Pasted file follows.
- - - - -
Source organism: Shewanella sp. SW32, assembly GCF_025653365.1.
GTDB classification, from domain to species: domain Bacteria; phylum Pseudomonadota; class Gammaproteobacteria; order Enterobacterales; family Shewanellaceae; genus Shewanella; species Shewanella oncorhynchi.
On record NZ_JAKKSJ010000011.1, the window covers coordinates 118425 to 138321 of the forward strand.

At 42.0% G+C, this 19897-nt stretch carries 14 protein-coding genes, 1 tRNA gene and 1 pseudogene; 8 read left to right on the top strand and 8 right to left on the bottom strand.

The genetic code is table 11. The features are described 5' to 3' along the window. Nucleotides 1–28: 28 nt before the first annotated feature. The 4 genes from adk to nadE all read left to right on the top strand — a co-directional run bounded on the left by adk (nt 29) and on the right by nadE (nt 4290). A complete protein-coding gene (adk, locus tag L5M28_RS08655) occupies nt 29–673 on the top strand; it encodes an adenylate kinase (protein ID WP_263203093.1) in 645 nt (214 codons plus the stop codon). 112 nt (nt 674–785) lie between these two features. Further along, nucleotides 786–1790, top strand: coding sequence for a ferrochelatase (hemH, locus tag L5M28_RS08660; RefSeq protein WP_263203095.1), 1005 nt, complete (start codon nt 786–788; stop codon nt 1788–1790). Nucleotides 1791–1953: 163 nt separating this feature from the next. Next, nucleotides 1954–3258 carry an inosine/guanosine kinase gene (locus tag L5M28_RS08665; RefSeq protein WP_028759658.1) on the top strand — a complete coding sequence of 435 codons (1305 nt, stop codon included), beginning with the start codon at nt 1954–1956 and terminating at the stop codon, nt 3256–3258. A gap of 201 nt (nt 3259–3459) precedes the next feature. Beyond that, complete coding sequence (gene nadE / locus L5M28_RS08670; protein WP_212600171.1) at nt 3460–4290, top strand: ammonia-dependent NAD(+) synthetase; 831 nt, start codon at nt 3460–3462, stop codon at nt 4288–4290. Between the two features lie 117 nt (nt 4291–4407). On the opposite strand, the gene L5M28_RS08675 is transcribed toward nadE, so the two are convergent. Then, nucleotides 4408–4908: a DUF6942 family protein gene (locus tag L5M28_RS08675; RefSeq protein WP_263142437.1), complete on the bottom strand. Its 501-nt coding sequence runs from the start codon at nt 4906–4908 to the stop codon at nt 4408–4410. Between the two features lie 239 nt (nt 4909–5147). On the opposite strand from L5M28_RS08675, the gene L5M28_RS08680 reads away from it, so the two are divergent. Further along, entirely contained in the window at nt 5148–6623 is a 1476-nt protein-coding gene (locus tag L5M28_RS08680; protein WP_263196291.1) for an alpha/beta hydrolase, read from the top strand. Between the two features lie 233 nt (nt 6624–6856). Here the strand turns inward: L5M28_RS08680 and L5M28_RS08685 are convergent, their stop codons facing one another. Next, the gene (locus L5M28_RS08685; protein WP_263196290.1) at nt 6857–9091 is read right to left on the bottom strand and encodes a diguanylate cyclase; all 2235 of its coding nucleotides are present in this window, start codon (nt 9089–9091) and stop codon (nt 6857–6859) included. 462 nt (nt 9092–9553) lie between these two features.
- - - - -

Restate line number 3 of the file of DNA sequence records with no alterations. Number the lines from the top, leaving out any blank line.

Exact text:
On record NZ_JAKKSJ010000011.1, the window covers coordinates 118425 to 138321 of the forward strand.